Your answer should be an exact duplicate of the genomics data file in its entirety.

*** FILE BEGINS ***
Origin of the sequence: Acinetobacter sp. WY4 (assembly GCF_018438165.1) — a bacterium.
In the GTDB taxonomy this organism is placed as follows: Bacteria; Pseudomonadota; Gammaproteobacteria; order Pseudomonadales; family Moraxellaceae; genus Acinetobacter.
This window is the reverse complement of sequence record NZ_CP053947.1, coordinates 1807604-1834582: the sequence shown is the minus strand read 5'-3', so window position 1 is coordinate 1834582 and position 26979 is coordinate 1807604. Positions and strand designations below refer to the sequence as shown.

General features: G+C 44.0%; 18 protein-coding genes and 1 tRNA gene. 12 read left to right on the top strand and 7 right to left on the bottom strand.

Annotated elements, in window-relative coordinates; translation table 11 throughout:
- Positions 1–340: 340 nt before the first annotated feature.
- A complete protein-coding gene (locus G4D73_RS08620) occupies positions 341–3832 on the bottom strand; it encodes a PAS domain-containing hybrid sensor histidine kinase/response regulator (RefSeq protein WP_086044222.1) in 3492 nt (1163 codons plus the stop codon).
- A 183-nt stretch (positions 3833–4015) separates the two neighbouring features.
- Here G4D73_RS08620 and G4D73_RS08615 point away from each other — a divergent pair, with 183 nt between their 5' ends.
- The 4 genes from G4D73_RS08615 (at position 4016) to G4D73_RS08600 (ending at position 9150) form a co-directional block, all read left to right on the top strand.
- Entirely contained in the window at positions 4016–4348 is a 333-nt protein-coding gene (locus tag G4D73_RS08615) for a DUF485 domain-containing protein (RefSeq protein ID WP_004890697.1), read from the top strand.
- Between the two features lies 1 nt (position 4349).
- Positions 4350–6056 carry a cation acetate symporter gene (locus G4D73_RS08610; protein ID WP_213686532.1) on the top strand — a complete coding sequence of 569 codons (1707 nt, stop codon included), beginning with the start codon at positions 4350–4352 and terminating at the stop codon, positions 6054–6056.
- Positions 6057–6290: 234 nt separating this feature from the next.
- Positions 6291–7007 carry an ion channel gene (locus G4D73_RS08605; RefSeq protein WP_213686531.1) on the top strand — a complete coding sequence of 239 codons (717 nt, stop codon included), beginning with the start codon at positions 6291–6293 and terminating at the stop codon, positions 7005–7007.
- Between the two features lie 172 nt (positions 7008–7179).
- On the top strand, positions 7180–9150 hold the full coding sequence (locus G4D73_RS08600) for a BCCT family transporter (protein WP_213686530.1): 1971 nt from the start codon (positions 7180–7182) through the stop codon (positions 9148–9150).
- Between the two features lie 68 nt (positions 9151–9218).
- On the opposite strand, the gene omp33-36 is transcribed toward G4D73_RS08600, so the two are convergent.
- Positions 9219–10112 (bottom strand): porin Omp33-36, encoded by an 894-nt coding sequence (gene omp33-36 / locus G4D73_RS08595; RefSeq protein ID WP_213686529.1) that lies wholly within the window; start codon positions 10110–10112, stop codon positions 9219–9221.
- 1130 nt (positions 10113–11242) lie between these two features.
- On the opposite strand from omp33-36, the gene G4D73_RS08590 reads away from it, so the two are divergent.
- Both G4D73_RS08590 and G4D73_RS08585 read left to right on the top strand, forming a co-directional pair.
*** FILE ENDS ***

Origin of the sequence: Acinetobacter sp. WY4 (assembly GCF_018438165.1) — a bacterium.
In the GTDB taxonomy this organism is placed as follows: Bacteria; Pseudomonadota; Gammaproteobacteria; order Pseudomonadales; family Moraxellaceae; genus Acinetobacter.
This window is the reverse complement of sequence record NZ_CP053947.1, coordinates 1807604-1834582: the sequence shown is the minus strand read 5'-3', so window position 1 is coordinate 1834582 and position 26979 is coordinate 1807604. Positions and strand designations below refer to the sequence as shown.

General features: G+C 44.0%; 18 protein-coding genes and 1 tRNA gene. 12 read left to right on the top strand and 7 right to left on the bottom strand.

Annotated elements, in window-relative coordinates; translation table 11 throughout:
- Positions 1–340: 340 nt before the first annotated feature.
- A complete protein-coding gene (locus G4D73_RS08620) occupies positions 341–3832 on the bottom strand; it encodes a PAS domain-containing hybrid sensor histidine kinase/response regulator (RefSeq protein WP_086044222.1) in 3492 nt (1163 codons plus the stop codon).
- A 183-nt stretch (positions 3833–4015) separates the two neighbouring features.
- Here G4D73_RS08620 and G4D73_RS08615 point away from each other — a divergent pair, with 183 nt between their 5' ends.
- The 4 genes from G4D73_RS08615 (at position 4016) to G4D73_RS08600 (ending at position 9150) form a co-directional block, all read left to right on the top strand.
- Entirely contained in the window at positions 4016–4348 is a 333-nt protein-coding gene (locus tag G4D73_RS08615) for a DUF485 domain-containing protein (RefSeq protein ID WP_004890697.1), read from the top strand.
- Between the two features lies 1 nt (position 4349).
- Positions 4350–6056 carry a cation acetate symporter gene (locus G4D73_RS08610; protein ID WP_213686532.1) on the top strand — a complete coding sequence of 569 codons (1707 nt, stop codon included), beginning with the start codon at positions 4350–4352 and terminating at the stop codon, positions 6054–6056.
- Positions 6057–6290: 234 nt separating this feature from the next.
- Positions 6291–7007 carry an ion channel gene (locus G4D73_RS08605; RefSeq protein WP_213686531.1) on the top strand — a complete coding sequence of 239 codons (717 nt, stop codon included), beginning with the start codon at positions 6291–6293 and terminating at the stop codon, positions 7005–7007.
- Between the two features lie 172 nt (positions 7008–7179).
- On the top strand, positions 7180–9150 hold the full coding sequence (locus G4D73_RS08600) for a BCCT family transporter (protein WP_213686530.1): 1971 nt from the start codon (positions 7180–7182) through the stop codon (positions 9148–9150).
- Between the two features lie 68 nt (positions 9151–9218).
- On the opposite strand, the gene omp33-36 is transcribed toward G4D73_RS08600, so the two are convergent.
- Positions 9219–10112 (bottom strand): porin Omp33-36, encoded by an 894-nt coding sequence (gene omp33-36 / locus G4D73_RS08595; RefSeq protein ID WP_213686529.1) that lies wholly within the window; start codon positions 10110–10112, stop codon positions 9219–9221.
- 1130 nt (positions 10113–11242) lie between these two features.
- On the opposite strand from omp33-36, the gene G4D73_RS08590 reads away from it, so the two are divergent.
- Both G4D73_RS08590 and G4D73_RS08585 read left to right on the top strand, forming a co-directional pair.